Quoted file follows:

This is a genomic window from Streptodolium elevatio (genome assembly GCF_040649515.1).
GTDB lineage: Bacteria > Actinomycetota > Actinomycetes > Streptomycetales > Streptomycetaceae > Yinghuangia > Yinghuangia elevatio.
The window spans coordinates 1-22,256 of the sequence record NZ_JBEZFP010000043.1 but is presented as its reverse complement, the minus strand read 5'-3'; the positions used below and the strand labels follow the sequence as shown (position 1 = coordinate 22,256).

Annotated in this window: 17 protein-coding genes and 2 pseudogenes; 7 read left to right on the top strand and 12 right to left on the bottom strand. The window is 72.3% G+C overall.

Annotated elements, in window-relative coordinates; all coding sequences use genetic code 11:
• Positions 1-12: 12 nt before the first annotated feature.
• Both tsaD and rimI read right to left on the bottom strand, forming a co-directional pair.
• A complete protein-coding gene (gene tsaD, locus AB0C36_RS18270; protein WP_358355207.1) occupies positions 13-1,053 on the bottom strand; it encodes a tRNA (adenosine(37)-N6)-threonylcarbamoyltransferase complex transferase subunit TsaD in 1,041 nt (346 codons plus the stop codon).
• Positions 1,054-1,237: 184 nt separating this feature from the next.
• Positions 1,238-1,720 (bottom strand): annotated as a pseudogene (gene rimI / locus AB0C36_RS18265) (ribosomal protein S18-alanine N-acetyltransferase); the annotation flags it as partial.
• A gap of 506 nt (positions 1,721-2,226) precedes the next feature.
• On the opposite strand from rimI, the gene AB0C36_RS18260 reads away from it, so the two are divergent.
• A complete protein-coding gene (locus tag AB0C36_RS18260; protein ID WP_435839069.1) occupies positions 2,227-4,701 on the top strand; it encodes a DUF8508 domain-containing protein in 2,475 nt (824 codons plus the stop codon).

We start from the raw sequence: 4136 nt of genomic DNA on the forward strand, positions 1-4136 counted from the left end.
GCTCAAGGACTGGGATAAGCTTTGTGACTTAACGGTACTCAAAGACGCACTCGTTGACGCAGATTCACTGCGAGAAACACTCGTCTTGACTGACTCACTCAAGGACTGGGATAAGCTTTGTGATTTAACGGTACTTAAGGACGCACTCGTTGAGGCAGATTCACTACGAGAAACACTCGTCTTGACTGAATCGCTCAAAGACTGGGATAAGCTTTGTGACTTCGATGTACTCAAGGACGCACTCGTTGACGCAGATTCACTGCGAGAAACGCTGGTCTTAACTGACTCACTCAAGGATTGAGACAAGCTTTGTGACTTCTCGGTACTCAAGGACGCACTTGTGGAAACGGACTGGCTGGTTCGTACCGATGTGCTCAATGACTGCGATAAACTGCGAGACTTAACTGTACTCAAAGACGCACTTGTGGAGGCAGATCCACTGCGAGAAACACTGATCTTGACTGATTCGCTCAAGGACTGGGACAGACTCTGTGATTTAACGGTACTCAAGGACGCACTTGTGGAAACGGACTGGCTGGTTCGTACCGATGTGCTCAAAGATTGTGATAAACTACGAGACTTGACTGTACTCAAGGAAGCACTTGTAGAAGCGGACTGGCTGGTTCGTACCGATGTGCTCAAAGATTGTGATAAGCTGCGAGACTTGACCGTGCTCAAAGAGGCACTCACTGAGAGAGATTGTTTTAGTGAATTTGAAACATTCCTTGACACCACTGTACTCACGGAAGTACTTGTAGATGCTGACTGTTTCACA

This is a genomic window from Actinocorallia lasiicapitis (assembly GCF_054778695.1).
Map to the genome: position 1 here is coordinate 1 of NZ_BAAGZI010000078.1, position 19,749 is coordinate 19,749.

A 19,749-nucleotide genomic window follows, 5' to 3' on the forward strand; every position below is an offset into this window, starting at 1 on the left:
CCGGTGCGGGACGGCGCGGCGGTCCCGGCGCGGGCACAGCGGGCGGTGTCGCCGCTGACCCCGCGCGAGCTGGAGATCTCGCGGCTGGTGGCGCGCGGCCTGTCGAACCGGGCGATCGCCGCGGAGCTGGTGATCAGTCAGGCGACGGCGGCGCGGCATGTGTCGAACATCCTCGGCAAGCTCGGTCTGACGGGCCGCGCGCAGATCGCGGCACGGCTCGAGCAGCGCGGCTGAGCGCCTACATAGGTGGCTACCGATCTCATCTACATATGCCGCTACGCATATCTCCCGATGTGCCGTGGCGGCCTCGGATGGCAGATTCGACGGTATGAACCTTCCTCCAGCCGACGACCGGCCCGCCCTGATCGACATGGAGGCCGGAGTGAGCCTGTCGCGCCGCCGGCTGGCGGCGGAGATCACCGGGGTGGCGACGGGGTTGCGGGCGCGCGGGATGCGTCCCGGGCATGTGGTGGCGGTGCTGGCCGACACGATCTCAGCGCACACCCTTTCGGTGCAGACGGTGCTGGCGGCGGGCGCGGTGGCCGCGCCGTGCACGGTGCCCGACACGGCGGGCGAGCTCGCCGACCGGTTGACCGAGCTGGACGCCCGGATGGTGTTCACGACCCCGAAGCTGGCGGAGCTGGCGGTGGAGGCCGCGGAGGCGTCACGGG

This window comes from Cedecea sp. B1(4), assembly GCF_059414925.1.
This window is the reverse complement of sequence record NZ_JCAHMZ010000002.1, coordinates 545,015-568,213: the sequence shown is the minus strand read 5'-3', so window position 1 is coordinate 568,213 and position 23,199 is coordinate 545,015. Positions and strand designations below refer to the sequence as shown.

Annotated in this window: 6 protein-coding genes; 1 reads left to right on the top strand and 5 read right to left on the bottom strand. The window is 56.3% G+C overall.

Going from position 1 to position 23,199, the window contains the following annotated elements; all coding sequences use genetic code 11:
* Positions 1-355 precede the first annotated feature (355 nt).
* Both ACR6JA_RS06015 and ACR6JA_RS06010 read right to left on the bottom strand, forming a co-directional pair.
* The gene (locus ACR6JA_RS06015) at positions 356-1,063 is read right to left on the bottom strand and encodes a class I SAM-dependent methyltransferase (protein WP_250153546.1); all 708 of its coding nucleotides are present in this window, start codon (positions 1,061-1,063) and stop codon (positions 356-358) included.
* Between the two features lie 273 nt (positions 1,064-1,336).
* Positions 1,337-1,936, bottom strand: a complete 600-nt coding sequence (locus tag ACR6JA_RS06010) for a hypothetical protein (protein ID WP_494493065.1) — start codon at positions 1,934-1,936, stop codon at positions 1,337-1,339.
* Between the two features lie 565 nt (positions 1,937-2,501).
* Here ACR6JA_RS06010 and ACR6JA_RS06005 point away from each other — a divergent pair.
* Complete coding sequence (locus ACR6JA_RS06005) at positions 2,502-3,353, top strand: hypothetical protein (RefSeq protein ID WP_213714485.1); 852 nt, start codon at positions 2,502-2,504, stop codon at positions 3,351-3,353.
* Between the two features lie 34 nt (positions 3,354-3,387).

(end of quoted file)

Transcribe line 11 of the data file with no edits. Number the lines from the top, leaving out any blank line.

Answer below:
• A gap of 506 nt (positions 1,721-2,226) precedes the next feature.